14 “But when the tenant farmers saw him, they discussed it among themselves and said, ‘This is the heir. Let’s kill him, so that the inheritance will be ours.’ 15 So they threw him out of the vineyard and killed him.
Imagine for a moment that you own a rental property in another state. You’ve made an agreement with renters that you won’t collect rent until they get settled—and now that time has come. You send an agent to collect the rent, but instead of paying, they punch your agent in the nose and send him away empty-handed.
At that point, most of us would grab our phone and dial up the local authorities to report an assault, and then call up a lawyer to collect the rent. I mean, really, would you have the patience and kindness to ask again politely, or would you promptly send an eviction notice to be delivered by a police officer?
In Jesus’ story, though, the owner—more literally translated as “lord”—of the vineyard sends two more servants who are treated progressively worse, with the climax of sending the owner’s son whom the renters kill.
Who is right and who is wrong in this situation is undeniable. The father and lord of the vineyard has been longsuffering and patient beyond human reason and has even lost his son due to the evil of the renters.
Anyone hearing this story should realize that the father’s solution—to bring justice on those who rejected his messengers and killed his son, and to rent the vineyard to someone who would honor him and produce fruit—is beyond fair.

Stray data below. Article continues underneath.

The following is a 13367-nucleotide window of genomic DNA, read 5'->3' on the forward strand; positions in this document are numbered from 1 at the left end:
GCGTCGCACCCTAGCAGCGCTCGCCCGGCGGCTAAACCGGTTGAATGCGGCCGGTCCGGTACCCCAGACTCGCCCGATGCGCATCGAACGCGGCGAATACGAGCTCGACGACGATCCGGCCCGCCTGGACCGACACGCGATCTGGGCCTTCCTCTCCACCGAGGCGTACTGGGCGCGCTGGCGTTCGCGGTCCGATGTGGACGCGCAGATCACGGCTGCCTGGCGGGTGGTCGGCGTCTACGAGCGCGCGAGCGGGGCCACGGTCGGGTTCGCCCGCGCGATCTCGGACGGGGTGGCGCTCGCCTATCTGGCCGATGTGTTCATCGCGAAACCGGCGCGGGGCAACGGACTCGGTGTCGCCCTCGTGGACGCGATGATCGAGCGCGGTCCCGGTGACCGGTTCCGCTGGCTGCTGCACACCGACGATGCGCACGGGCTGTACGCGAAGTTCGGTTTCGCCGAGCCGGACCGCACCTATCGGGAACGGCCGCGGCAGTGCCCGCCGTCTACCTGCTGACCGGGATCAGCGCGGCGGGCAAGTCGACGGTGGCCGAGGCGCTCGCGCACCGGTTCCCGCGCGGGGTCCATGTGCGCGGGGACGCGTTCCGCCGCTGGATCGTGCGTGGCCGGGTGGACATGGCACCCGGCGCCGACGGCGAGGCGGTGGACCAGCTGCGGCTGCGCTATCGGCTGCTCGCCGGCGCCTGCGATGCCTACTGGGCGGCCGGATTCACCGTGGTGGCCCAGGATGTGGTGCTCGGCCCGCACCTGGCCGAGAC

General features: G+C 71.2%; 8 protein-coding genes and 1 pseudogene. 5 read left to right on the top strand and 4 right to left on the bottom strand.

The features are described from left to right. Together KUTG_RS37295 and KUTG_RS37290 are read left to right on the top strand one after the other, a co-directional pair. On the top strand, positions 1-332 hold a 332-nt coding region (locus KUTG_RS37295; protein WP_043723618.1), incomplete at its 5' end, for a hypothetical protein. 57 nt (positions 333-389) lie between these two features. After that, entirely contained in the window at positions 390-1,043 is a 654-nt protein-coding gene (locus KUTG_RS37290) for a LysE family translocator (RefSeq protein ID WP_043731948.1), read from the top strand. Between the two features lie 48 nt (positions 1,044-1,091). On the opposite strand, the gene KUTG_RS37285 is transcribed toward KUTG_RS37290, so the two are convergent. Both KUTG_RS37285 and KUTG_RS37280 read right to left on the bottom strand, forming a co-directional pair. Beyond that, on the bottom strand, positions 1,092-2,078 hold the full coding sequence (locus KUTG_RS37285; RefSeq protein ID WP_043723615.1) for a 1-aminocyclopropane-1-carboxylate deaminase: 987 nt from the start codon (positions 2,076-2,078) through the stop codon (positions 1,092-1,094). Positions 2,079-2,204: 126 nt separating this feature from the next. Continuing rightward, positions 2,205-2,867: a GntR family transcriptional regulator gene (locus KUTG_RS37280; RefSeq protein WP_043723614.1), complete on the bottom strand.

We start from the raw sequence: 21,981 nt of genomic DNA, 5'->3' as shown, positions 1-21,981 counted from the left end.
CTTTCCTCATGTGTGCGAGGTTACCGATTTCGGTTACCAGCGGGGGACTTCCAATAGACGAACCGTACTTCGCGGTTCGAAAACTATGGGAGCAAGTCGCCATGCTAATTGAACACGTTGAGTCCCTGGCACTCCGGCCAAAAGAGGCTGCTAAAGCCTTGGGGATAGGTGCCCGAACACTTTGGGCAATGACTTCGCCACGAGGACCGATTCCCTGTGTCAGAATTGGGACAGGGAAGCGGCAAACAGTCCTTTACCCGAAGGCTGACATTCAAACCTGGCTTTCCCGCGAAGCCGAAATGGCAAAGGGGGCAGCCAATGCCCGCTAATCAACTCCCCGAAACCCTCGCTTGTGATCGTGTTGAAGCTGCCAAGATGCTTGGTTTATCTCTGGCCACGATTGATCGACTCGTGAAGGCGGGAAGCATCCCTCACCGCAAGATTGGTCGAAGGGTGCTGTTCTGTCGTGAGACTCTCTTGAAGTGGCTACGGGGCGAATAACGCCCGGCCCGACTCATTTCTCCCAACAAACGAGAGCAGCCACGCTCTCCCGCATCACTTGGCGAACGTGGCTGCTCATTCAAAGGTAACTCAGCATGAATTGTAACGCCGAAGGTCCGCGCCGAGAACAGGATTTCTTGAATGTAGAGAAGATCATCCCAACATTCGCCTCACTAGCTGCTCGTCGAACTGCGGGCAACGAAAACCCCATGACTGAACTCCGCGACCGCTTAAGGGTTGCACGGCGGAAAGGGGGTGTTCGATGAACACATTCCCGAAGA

The response of the crowd of religious leaders listening to this story should be painfully obvious! “They killed his son?! Of course, he should have justice! Definitely the vineyard should go to someone else!”
But that is not the response of the religious leaders listening to Jesus. Their response to the father receiving justice for his murdered son: “That must never happen!”
Clearly the religious leaders understood what Jesus was really saying. In the parallel passage of Matthew 21:43, Jesus makes it explicit that God was preparing to take His kingdom from the religious elite and give it to people who would produce fruit for the owner. Jesus is also foreshadowing His death in front of those who will be responsible for it.
But the religious leaders are so caught up with Jesus’ audacity to say that God would take the kingdom away from them that they miss the bigger picture. Instead of hearing Jesus’ warning, they walk away from this teaching and begin their plot to kill the Son (see verses 19-20).
Jesus knew He would be rejected, but He also knew He would be raised up as the cornerstone. All that matters now is whether we respond to this message as the renters did or as faithful stewards of God’s vineyard.
Questions to Ask Yourself
- Is your view of justice different for yourself than for those who sin against you? Does the weight of those who sin against you weigh heavier in your heart and mind than your own sin?
- Jesus says the Father will hand the kingdom/vineyard to a people who will produce fruit (Matthew 21:43). Do you labor in God’s vineyards, or do you merely maintain the religious customs?
Pray Acts 1:8 over your family members today. Pray that each of them will respond to God’s call on their lives to know Him. Pray that each of them would be moved each day to follow Jesus, our Hope, daily, and share Him with people everywhere.